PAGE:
Superfrog HD (Vita) Review
- Wonderfully captures the look of the original Amiga version
- Still a solid platformer in so many ways
- Cross buy and a multitude of features give great value for moneyt
Not so much?
- Rolls in a few of the issues and faults of the original which can be frustrating
- Removed the original start and Eric Schwartz's animation should have been remade
- Level editor not the most friendly of its kind
- Touch screen stuff is superficial at best
Superfrog HD is a game I’ve been looking forward to for the past 20 years. Team 17 have updated the Amiga classic and seem to have applied to the same love and attention they did when updating the Alien Breed series a few months back. Immediate cards on the table here. I love Superfrog. I [...]
Superfrog HD is a game I’ve been looking forward to for the past 20 years. Team 17 have updated the Amiga classic and seem to have applied to the same love and attention they did when updating the Alien Breed series a few months back.
Immediate cards on the table here. I love Superfrog. I seriously love the little green guy! Many gush a million thoughts in a soliloquy to Sonic. Others excrete many missives about Mario. Me… I liked the damn frog! I spent many an email to Martyn Brown when he headed up Team 17 trying to badger the poor man in to green-lighting an update. Heck I even did it after he left Team 17!
Many wanted the blue hedgehog or the obese plumber on the Amiga – I say Superfrog might not have been the superhero they wanted, but he was the superhero they deserved…. hey that’s kinda catchy someone should write that down and use it in a movie or something!
Superfrog HD takes the original concept of the 1993 Amiga classic and gives is a lovely fresh coat of paint. Not a new colour scheme or reimagined looks. No this looks just like if the team from 1993 (Rico Holmes, Andreas Tadiac and Allister Brimble) sat down today to make an Amiga game – which I just adore. Sure it’s a little garish and bright and looks maybe a little kiddie but it just works so well with the whimsy of the game.
The newly created levels ape the original ones well and offer up more than a little challenge at times. The original Superfrog was hard – really bloody hard – at times and Superfrog HD hasn’t lost much bite in the more modern gamer friendly level designs.
Having the original levels included is a great bonus – although they have to be unlocked via the end of level minigame. Each level ends with you getting a number of spins on a fruit-machine. You spin and nudge your way to more spins and level unlocks. It’s nice that you can unlock the later original levels this way even if you’ve still not progressed there in the modern modes.
The game still plays very well. It does feel a little clunky in places and platformers have moved on from the simple obstacle courses and switch pullers they once were. That said even with retro nostalgia aside Superfrog HD is still more than a reasonable platformer for the budget price point.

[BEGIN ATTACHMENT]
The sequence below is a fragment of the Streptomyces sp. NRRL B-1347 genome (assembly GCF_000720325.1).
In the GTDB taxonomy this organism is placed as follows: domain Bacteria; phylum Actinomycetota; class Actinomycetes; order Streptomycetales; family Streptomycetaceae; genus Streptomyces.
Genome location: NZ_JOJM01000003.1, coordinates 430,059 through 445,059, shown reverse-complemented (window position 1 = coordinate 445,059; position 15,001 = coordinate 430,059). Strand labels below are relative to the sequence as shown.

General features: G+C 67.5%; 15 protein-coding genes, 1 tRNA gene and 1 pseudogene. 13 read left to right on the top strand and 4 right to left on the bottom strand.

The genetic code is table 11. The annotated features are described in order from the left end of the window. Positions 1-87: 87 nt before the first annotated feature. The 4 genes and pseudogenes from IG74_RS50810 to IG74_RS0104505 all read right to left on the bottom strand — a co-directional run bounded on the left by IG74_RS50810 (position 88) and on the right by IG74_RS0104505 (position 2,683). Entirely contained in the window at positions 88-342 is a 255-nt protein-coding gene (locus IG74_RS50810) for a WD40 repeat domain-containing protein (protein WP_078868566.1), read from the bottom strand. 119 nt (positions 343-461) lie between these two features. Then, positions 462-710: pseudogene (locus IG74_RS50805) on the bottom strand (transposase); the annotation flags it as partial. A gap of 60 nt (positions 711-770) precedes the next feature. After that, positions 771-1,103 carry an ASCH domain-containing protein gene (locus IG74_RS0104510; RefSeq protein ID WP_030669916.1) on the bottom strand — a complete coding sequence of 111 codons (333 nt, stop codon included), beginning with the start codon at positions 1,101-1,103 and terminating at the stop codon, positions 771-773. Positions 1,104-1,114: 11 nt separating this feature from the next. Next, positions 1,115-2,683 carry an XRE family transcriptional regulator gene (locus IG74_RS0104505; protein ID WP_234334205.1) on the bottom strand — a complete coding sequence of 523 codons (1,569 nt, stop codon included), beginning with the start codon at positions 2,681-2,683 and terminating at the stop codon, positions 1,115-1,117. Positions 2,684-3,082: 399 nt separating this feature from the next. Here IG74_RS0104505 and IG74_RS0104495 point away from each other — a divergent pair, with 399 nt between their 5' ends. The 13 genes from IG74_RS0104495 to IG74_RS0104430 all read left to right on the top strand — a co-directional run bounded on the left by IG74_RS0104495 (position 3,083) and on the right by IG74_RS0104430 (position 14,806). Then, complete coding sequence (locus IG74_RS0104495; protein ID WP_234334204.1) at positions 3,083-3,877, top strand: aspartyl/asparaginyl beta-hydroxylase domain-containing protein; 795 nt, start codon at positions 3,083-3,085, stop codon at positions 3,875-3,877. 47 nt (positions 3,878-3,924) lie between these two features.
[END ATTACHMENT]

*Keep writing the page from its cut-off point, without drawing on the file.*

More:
It does have its faults though and I need to put the rose-tinted glasses down for a moment. Death comes swift and, at times, unjustly. Walking in to the side of spikes can mean certain death. Jumping and hitting an enemy, which loses you a life point, can be annoying but it turns to pure rage when your anaesthetised frog drops two screen and lands on spikes equally instant loss of a precious life. Jumping is a little sluggish and you have to learn the delay between the button press and the jump taking place – not a big deal once learned but can still catch you out at times. Boss battles with the evil witch who’s taken your beloved (who you’re trying to rescue of course!) are tedious most of the time and require little more than finding the optimum spot to stand and execute a ball throw – pretty sure this lively little critter was called Drut in the original but I forget!
The inclusion of a level editor is nice and does add to the longevity. That said it’s very labour intensive and not that user fr4iendly. Don’t expect ModNation or Little Big Planet level of user interface from the Superfrog HD level editor.
My only other moans come from a nostalgia point of view. I miss the Eric Schwartz animated intro that the Amiga had. I miss Allister Brimbles’ original score – it had more quirk and charm. And why the deuce did they replace the great start sequence where the eyes of the frog come on in the dark, the music builds, there’s a massive CROAK and the lights come up on our hero. The new start seems a little flat.
Superfrog HD is 90% the game I wanted it to be. It’s a lovingly created reworking of the classic 1993 Amiga title that Team 178 built their massive reputation on.
It looks just like a modern Amiga game should have done and the original game play still appeals greatly. There are issues here as there were in the original Amiga edition and those are far less forgivable on a modern title. That said to repair them maybe would have broken some of the quirkiness that was the original title.
The level editor, the cross-platform saves, cross-buy, the original levels, online leader boards and revamped levels are a very attractive package and will certainly keep you busy for many an hour. For the price of admission this is one nostalgia trip that I urge as many people as possible to embark on.
If I didn’t have to be objective I’d be giving it a 10… Hell if I’m being that care free I’d crank it up to an 11! Unfortunately sensibilities and responsibilities of a review mean I just reserve that level of mania for Twitter and close friends to hear.
IF you played the original and liked it you’ll fall in love with it all over again this time around. And don’t forget this is PSN cross-buy so buy it for PS3 and get it on Vita and vice-versa!
Who the heck is Superfrog? Educate yourselves right here courtesy of Lemon Amiga: